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Tag Archives: China
By Hui Zhang Senior Research Associate, Project on Managing the Atom, Belfer Center for Science and International Affairs, Harvard Kennedy School Chinese president Xi Jinping said in his address at the 2014 Nuclear Security Summit that, “we should place equal … Continue reading
By Ben W. Heineman, Jr. (This article first appeared on TheAtlantic.com, where Ben Heineman is a frequent contributor) At the recent Third Plenum political gathering, the Chinese Communist Party (CCP) made headlines around the world by committing to a greater … Continue reading
By Hui Zhang Senior Research Associate, Project on Managing the Atom, Belfer Center for Science and International Affairs, Harvard Kennedy School The new defense white paper released by China on April 16 has sparked a debate over whether China is … Continue reading
By Ben W. Heineman, Jr. (This article first appeared on TheAtlantic.com, where Ben Heineman is a frequent contributor) Labor markets have for the past quarter century been at the center of the globalization disputes under the “off-shoring and out-sourcing” rubric. … Continue reading
By Hui Zhang Senior Research Associate, Project on Managing the Atom, Belfer Center for Science and International Affairs, Harvard Kennedy School Since the New START Treaty entered into force on Feb. 5, 2011, concerns have grown about Chinese nuclear modernization. … Continue reading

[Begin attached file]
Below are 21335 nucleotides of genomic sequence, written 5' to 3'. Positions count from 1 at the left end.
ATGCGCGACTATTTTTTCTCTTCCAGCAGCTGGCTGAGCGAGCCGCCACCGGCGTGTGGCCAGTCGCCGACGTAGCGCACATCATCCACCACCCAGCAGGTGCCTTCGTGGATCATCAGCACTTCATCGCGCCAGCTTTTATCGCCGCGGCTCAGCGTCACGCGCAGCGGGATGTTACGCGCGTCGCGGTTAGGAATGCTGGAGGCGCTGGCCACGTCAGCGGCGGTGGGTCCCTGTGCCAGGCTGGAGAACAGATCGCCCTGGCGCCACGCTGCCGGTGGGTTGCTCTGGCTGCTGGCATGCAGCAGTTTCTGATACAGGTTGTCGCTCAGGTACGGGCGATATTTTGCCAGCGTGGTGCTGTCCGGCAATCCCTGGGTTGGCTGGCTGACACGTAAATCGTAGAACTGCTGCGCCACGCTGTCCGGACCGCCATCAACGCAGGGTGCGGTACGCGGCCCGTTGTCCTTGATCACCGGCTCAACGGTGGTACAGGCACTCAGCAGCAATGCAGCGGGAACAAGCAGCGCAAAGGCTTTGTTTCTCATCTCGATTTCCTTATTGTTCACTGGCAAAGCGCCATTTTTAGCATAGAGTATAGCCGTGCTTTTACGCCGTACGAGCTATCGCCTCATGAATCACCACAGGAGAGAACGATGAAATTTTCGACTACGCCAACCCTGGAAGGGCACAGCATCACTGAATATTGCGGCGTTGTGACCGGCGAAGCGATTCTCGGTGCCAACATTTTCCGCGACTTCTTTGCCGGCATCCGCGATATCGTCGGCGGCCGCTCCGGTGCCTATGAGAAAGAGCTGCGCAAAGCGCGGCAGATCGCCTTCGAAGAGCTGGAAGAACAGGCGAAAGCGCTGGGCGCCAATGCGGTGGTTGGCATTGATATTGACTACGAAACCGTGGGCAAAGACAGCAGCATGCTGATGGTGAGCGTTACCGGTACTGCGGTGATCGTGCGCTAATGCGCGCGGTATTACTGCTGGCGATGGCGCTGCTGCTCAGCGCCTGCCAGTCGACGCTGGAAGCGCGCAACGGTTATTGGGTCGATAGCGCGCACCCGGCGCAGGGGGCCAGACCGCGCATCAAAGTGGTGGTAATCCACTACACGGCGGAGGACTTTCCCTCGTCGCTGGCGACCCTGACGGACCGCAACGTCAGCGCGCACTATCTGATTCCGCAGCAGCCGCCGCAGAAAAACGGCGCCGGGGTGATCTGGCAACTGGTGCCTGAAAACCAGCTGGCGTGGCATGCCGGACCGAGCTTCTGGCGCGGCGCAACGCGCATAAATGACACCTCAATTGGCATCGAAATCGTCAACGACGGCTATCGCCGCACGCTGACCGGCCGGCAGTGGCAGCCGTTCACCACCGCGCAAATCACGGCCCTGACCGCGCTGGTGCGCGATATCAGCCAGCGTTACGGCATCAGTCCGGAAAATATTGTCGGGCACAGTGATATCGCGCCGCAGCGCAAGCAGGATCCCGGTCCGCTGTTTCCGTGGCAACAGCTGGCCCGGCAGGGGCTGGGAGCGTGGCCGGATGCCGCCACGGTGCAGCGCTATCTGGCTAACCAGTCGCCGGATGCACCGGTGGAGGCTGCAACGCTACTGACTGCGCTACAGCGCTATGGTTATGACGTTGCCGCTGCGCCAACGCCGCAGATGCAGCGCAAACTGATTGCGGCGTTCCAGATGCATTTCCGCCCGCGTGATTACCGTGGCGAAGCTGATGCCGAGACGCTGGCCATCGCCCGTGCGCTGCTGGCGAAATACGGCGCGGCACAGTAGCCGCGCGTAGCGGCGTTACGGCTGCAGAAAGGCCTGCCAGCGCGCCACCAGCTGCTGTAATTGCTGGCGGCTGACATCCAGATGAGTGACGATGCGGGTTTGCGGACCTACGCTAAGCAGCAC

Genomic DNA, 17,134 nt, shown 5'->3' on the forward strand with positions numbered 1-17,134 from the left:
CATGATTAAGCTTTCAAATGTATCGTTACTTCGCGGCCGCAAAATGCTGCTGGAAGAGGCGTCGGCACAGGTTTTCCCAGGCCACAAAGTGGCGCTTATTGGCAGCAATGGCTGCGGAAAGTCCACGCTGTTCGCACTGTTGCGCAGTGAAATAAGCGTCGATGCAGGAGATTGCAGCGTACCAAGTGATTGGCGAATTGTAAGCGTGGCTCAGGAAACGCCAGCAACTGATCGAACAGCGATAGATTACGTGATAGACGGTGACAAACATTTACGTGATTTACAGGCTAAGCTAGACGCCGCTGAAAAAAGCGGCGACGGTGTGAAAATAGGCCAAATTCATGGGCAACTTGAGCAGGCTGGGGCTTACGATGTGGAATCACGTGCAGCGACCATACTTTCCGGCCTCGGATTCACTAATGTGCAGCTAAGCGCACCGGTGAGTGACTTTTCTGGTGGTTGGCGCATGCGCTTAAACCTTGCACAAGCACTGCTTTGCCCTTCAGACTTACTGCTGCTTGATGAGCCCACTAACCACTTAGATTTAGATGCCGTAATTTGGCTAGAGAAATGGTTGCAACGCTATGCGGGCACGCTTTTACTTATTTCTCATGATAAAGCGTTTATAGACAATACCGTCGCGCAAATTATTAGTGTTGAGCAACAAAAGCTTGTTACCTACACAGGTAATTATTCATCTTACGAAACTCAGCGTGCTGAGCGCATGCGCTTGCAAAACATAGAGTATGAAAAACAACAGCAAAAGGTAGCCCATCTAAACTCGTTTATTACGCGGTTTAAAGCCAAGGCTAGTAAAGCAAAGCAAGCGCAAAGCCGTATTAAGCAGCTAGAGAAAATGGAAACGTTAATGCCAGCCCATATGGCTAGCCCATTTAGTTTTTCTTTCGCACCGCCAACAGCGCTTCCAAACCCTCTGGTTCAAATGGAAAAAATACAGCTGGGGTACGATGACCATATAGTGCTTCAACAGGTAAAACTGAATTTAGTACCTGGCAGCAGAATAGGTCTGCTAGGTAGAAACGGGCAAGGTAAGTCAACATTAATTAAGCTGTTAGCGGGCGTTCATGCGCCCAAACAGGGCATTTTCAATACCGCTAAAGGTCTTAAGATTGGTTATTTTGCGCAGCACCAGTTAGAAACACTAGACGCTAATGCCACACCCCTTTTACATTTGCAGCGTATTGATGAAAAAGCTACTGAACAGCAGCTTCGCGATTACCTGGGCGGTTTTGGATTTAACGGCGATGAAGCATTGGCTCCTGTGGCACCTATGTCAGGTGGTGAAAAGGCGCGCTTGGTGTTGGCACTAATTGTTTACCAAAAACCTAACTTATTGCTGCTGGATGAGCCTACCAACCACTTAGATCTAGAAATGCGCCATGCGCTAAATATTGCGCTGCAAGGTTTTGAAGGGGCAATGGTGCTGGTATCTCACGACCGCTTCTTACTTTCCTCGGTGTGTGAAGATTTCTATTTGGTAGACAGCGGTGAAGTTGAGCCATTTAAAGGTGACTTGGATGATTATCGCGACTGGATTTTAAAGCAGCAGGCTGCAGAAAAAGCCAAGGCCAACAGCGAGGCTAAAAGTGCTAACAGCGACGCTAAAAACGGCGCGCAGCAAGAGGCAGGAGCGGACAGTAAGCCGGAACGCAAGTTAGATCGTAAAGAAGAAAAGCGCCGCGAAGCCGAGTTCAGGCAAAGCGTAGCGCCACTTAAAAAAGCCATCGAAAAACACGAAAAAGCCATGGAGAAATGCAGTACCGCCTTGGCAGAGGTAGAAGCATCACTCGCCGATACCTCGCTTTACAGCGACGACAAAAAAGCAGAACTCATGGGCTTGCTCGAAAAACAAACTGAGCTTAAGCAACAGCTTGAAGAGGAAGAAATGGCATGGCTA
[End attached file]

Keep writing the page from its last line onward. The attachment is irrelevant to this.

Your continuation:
The dramatic events in Beijing surrounding the brave Chinese dissident, Chen Guangcheng, are confounding and hard to fathom at such a great distance and without all the facts. That has not stopped critics who should know better from rushing to blame the Obama Administration for having mishandled negotiations with the Chinese authorities over his fate.
It is irresponsible to second guess Washington when we don’t know the full story. Instead, the true culprit in this fascinating and increasingly tragic drama is the usual suspect–China’s authoritarian government. China has hounded and mistreated Chen and his family for years. Beijing is now trying to intimidate him when he is beyond the protection of the American embassy. None of this is surprising given China’s lamentable human rights record and its shameful status as the world’s greatest human rights abuser. It was also standard Chinese practice to demand a U.S. apology for harboring Chen, an apology that will surely not be forthcoming.
By Nicholas Burns In my February 3 Boston Globe op-ed, “India’s Strategic Importance to the U.S.”, I argue that a close U.S.-India partnership can be of immense value to the United States in the future, particularly in preserving the influence … Continue reading
By Hui Zhang Senior Research Associate, Project on Managing the Atom, Belfer Center for Science and International Affairs Recent concerns about the size of China’s nuclear arsenal have arisen in the wake of a study by Georgetown Prof. Phillip Karber, … Continue reading
By Joseph S. Nye The death of Kim Jong Il may gradually unlock change in North Korea, but the process is unlikely to be smooth or quick. In 2010, Kim promoted his 20s-something son Kim Jong Eun to be a … Continue reading
By Richard N. Rosecrance Adjunct Professor and Senior Fellow, International Security Program; Director, Project on U.S.-China Relations, Belfer Center for Science and International Affairs My colleague Steve Walt and I agree that we may need a balance of power against … Continue reading